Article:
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Americans spend more on medical care than those in other wealthy countries, but we’re a lot sicker. The Price We Pay will explore the reasons for that and possible solutions to our health care crisis. Listen to The Price We Pay Tuesdays on WFAE's Morning Edition and All Things Considered. Also, we'll go deeper on some of the issues in this series on Charlotte Talks with Mike Collins.

Industry watchers say AI could change health care — and it's already happening

A woman looks at her fitness tracker.
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The United States spends more on innovative medicines and technologies than any other nation. We’ve developed robots to make surgery more precise, and scientists are testing technology to edit out genes that cause disease.

But when you ask some of the people whose job it is to look into the future, they say one of the biggest game-changers in health care is data. 

They’re talking about enormous amounts of data analyzed with computers to help people detect illnesses before they feel sick, and get treatments tailored just for them.

Jude Wierzbicki hopes he’s in the vanguard of a data revolution in health care. He works for a Chapel Hill startup called Well which uses artificial intelligence to prevent its customers from becoming patients.

“Every day, every second, our algorithms are making predictions on what is the series of actions that members should be taking and constantly refining it,” he said.

Well’s app collects users’ health data from personal sensors — like exercise trackers and smartphones — and combines it with clinical information from its health system so it can nudge customers when they need to change habits. And artificial intelligence tells Well how to keep its consumers engaged with their care.

“We intend to serve as a personalized daily health utility or companion that is helping members get a full picture of their health,” Wierzbicki said, “and then providing the right support to them in order to say, here’s the next set of actions for you.”

Consumer access to real-time health data from wearable sensors will alter the trajectory of medicine, said Neal Batra, who heads the future of medicine practice at the global consulting firm Deloitte. The Apple Watch, for example, is one of several products that can monitor heart rate and blood oxygen level. Apple’s working on ways to detect depression, and there are products that measure hydration and sleep quality. And that’s just the beginning, Batra said.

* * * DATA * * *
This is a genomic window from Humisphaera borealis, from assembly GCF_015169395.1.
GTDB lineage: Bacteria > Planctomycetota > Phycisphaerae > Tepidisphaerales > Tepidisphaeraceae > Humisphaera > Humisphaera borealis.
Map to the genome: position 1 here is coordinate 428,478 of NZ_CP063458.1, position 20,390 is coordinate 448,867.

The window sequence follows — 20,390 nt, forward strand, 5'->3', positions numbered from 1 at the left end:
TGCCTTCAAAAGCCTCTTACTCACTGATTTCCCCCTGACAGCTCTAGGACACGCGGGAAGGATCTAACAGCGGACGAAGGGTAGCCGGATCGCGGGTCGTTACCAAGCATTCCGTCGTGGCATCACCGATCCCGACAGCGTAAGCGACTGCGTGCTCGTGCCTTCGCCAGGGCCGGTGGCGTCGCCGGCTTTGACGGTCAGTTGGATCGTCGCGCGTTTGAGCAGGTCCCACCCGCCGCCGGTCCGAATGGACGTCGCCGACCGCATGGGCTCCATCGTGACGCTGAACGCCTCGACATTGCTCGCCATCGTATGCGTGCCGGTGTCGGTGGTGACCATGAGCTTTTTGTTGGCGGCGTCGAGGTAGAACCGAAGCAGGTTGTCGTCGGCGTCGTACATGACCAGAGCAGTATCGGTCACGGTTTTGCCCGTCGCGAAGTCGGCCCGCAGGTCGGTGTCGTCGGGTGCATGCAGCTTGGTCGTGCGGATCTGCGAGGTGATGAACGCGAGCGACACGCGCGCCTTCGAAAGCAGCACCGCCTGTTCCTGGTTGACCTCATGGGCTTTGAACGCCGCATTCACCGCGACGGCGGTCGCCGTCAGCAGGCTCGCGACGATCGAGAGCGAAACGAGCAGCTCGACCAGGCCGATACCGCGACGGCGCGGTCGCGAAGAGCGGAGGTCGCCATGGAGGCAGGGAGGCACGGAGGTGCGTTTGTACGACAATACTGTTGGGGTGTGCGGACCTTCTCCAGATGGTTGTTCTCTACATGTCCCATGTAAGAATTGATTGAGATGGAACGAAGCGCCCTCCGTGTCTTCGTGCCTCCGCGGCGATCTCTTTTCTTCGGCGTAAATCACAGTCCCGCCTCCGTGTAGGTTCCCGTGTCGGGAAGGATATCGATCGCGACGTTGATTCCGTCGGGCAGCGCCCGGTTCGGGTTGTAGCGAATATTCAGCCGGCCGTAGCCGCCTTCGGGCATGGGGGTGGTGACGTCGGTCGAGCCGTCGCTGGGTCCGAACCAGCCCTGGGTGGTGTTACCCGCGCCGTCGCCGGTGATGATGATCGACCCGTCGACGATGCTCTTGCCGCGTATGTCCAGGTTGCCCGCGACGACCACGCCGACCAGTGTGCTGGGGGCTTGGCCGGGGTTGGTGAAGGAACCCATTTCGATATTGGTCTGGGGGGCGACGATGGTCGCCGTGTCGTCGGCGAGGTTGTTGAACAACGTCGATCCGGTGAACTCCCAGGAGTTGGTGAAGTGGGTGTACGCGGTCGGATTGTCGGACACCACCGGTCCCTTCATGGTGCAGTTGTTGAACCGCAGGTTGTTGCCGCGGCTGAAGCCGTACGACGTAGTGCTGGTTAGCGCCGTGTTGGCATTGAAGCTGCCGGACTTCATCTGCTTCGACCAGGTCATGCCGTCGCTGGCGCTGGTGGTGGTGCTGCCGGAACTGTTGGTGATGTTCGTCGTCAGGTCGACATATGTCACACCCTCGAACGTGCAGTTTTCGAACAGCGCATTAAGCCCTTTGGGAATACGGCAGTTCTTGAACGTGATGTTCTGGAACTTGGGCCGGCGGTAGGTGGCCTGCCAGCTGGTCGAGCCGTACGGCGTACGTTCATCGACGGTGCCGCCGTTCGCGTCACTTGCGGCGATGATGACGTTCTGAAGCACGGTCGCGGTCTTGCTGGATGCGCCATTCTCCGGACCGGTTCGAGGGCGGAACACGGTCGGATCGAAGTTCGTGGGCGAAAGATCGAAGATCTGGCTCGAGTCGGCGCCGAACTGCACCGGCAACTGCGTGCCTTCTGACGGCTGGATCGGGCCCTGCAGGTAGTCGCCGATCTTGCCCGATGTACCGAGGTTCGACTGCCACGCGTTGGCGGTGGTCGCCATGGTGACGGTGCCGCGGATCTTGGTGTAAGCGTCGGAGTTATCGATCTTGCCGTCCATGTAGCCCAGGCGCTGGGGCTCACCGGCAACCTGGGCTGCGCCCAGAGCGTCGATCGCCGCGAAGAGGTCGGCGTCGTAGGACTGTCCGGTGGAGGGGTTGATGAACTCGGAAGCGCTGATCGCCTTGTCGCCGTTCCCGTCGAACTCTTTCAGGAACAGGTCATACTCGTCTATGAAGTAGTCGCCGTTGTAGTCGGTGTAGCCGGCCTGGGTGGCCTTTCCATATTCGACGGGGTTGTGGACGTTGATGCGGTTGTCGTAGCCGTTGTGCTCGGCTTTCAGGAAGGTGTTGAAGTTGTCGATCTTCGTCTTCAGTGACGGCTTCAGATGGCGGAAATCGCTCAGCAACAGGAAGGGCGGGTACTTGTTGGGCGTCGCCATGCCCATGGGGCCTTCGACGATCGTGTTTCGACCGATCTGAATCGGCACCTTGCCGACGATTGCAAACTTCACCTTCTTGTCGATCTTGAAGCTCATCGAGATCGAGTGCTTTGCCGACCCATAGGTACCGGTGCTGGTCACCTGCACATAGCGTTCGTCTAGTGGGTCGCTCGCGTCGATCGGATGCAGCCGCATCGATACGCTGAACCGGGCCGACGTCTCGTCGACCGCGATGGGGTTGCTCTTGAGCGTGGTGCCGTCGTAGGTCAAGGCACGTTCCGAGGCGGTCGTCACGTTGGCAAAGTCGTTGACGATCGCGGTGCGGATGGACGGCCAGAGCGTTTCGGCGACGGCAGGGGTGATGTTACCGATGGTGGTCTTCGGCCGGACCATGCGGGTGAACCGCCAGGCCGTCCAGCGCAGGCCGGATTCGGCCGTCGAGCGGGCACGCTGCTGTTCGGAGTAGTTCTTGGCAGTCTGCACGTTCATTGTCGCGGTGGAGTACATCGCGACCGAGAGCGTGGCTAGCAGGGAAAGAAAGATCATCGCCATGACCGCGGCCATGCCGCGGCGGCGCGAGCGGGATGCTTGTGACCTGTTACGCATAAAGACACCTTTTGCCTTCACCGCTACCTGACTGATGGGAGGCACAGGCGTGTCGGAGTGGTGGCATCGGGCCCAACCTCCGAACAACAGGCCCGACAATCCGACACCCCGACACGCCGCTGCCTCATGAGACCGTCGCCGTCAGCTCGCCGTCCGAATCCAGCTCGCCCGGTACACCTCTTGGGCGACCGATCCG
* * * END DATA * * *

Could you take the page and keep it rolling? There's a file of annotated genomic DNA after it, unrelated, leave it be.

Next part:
“The Apple Watch is the first or second inning of the nine-inning game when it comes to wearables,” he said.

By the fourth or fifth inning, Batra said, AI will gather all the data and compare it to medical research, to alert consumers that they’re at risk of illness, and tell them how to stave it off.

“I don’t want to deal with the diabetic when their disease is out of control,” Batra said. “I want to be nudging the diabetic 10 years before they’re prediabetic, and these wearables will allow me to.”

That will reduce health care spending, Batra says — at least for those who can afford the technology and are willing to use it — because it’s cheaper to treat illnesses before they become acute.

And in the ninth inning?

“Hospitals are going to shrink back to acute care centers,” Batra said, “and all the volume of mismanagement around chronic diseases, that stuff’s going to go home because I’m going to have a doctor on you all the time.”

Batra’s brave new world in which wearables will alter care — if it happens — is years away.